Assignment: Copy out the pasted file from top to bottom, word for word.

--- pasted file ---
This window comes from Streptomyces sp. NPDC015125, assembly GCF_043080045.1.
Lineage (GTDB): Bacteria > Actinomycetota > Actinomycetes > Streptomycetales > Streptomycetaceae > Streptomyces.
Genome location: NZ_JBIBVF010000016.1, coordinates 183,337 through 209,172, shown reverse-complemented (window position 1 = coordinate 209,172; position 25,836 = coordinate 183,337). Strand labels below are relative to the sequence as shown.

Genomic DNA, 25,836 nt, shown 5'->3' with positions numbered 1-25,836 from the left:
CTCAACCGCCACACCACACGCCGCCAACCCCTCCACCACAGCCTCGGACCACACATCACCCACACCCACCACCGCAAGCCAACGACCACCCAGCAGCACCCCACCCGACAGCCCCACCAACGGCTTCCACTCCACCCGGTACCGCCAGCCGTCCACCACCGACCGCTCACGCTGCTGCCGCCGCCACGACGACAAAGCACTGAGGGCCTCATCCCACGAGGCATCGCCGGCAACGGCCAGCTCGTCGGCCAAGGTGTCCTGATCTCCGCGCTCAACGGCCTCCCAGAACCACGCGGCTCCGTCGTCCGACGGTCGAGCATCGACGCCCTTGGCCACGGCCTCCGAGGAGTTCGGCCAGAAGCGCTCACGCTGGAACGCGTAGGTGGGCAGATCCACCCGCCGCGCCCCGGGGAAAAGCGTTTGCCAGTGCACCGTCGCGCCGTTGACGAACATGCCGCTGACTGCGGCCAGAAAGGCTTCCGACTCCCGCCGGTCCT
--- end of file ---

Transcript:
This window comes from Streptomyces sp. NPDC015125, assembly GCF_043080045.1.
Lineage (GTDB): Bacteria > Actinomycetota > Actinomycetes > Streptomycetales > Streptomycetaceae > Streptomyces.
Genome location: NZ_JBIBVF010000016.1, coordinates 183,337 through 209,172, shown reverse-complemented (window position 1 = coordinate 209,172; position 25,836 = coordinate 183,337). Strand labels below are relative to the sequence as shown.

Genomic DNA, 25,836 nt, shown 5'->3' with positions numbered 1-25,836 from the left:
CTCAACCGCCACACCACACGCCGCCAACCCCTCCACCACAGCCTCGGACCACACATCACCCACACCCACCACCGCAAGCCAACGACCACCCAGCAGCACCCCACCCGACAGCCCCACCAACGGCTTCCACTCCACCCGGTACCGCCAGCCGTCCACCACCGACCGCTCACGCTGCTGCCGCCGCCACGACGACAAAGCACTGAGGGCCTCATCCCACGAGGCATCGCCGGCAACGGCCAGCTCGTCGGCCAAGGTGTCCTGATCTCCGCGCTCAACGGCCTCCCAGAACCACGCGGCTCCGTCGTCCGACGGTCGAGCATCGACGCCCTTGGCCACGGCCTCCGAGGAGTTCGGCCAGAAGCGCTCACGCTGGAACGCGTAGGTGGGCAGATCCACCCGCCGCGCCCCGGGGAAAAGCGTTTGCCAGTGCACCGTCGCGCCGTTGACGAACATGCCGCTGACTGCGGCCAGAAAGGCTTCCGACTCCCGCCGGTCCT